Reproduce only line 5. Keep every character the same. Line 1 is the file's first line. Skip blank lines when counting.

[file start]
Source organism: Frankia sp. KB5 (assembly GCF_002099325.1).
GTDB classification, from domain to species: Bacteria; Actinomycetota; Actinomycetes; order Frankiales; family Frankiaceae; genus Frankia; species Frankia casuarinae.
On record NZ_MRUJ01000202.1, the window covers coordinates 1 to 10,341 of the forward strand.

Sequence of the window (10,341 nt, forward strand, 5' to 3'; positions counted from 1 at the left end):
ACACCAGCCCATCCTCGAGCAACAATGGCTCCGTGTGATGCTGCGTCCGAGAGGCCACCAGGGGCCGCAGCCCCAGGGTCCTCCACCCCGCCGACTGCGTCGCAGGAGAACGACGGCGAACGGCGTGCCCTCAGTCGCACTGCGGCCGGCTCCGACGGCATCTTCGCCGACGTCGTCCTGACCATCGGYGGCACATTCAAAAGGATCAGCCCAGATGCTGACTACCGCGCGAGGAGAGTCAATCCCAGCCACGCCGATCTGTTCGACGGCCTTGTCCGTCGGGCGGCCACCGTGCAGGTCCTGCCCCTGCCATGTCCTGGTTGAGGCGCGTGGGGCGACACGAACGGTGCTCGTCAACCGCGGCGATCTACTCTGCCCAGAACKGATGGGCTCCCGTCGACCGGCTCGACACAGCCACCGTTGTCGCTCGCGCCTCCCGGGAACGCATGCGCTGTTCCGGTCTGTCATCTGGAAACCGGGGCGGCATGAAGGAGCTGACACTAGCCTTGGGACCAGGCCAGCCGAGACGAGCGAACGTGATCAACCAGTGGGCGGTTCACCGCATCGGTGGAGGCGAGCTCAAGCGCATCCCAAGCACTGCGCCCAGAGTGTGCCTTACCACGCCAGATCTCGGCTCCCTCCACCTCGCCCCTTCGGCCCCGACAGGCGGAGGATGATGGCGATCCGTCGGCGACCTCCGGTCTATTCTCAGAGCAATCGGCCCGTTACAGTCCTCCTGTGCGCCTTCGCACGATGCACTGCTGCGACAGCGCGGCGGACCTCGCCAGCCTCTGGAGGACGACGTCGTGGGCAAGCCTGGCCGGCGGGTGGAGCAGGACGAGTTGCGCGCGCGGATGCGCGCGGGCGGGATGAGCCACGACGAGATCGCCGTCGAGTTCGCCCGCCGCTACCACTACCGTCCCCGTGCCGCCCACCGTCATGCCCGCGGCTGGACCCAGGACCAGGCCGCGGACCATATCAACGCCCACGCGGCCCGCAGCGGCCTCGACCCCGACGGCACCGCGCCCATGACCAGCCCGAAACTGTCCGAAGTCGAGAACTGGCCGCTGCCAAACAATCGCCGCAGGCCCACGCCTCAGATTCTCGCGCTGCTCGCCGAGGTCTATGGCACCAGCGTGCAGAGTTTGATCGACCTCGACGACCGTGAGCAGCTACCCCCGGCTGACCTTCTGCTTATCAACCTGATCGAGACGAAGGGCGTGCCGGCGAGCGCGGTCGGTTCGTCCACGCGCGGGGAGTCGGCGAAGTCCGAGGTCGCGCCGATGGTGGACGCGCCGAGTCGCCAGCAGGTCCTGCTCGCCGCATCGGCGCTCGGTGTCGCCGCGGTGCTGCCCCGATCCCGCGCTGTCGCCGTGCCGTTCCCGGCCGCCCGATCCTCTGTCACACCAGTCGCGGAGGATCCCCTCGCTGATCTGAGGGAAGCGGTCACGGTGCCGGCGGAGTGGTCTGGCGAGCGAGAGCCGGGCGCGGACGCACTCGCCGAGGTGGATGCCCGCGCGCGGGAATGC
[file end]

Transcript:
ACACCAGCCCATCCTCGAGCAACAATGGCTCCGTGTGATGCTGCGTCCGAGAGGCCACCAGGGGCCGCAGCCCCAGGGTCCTCCACCCCGCCGACTGCGTCGCAGGAGAACGACGGCGAACGGCGTGCCCTCAGTCGCACTGCGGCCGGCTCCGACGGCATCTTCGCCGACGTCGTCCTGACCATCGGYGGCACATTCAAAAGGATCAGCCCAGATGCTGACTACCGCGCGAGGAGAGTCAATCCCAGCCACGCCGATCTGTTCGACGGCCTTGTCCGTCGGGCGGCCACCGTGCAGGTCCTGCCCCTGCCATGTCCTGGTTGAGGCGCGTGGGGCGACACGAACGGTGCTCGTCAACCGCGGCGATCTACTCTGCCCAGAACKGATGGGCTCCCGTCGACCGGCTCGACACAGCCACCGTTGTCGCTCGCGCCTCCCGGGAACGCATGCGCTGTTCCGGTCTGTCATCTGGAAACCGGGGCGGCATGAAGGAGCTGACACTAGCCTTGGGACCAGGCCAGCCGAGACGAGCGAACGTGATCAACCAGTGGGCGGTTCACCGCATCGGTGGAGGCGAGCTCAAGCGCATCCCAAGCACTGCGCCCAGAGTGTGCCTTACCACGCCAGATCTCGGCTCCCTCCACCTCGCCCCTTCGGCCCCGACAGGCGGAGGATGATGGCGATCCGTCGGCGACCTCCGGTCTATTCTCAGAGCAATCGGCCCGTTACAGTCCTCCTGTGCGCCTTCGCACGATGCACTGCTGCGACAGCGCGGCGGACCTCGCCAGCCTCTGGAGGACGACGTCGTGGGCAAGCCTGGCCGGCGGGTGGAGCAGGACGAGTTGCGCGCGCGGATGCGCGCGGGCGGGATGAGCCACGACGAGATCGCCGTCGAGTTCGCCCGCCGCTACCACTACCGTCCCCGTGCCGCCCACCGTCATGCCCGCGGCTGGACCCAGGACCAGGCCGCGGACCATATCAACGCCCACGCGGCCCGCAGCGGCCTCGACCCCGACGGCACCGCGCCCATGACCAGCCCGAAACTGTCCGAAGTCGAGAACTGGCCGCTGCCAAACAATCGCCGCAGGCCCACGCCTCAGATTCTCGCGCTGCTCGCCGAGGTCTATGGCACCAGCGTGCAGAGTTTGATCGACCTCGACGACCGTGAGCAGCTACCCCCGGCTGACCTTCTGCTTATCAACCTGATCGAGACGAAGGGCGTGCCGGCGAGCGCGGTCGGTTCGTCCACGCGCGGGGAGTCGGCGAAGTCCGAGGTCGCGCCGATGGTGGACGCGCCGAGTCGCCAGCAGGTCCTGCTCGCCGCATCGGCGCTCGGTGTCGCCGCGGTGCTGCCCCGATCCCGCGCTGTCGCCGTGCCGTTCCCGGCCGCCCGATCCTCTGTCACACCAGTCGCGGAGGATCCCCTCGCTGATCTGAGGGAAGCGGTCACGGTGCCGGCGGAGTGGTCTGGCGAGCGAGAGCCGGGCGCGGACGCACTCGCCGAGGTGGATGCCCGCGCGCGGGAATGC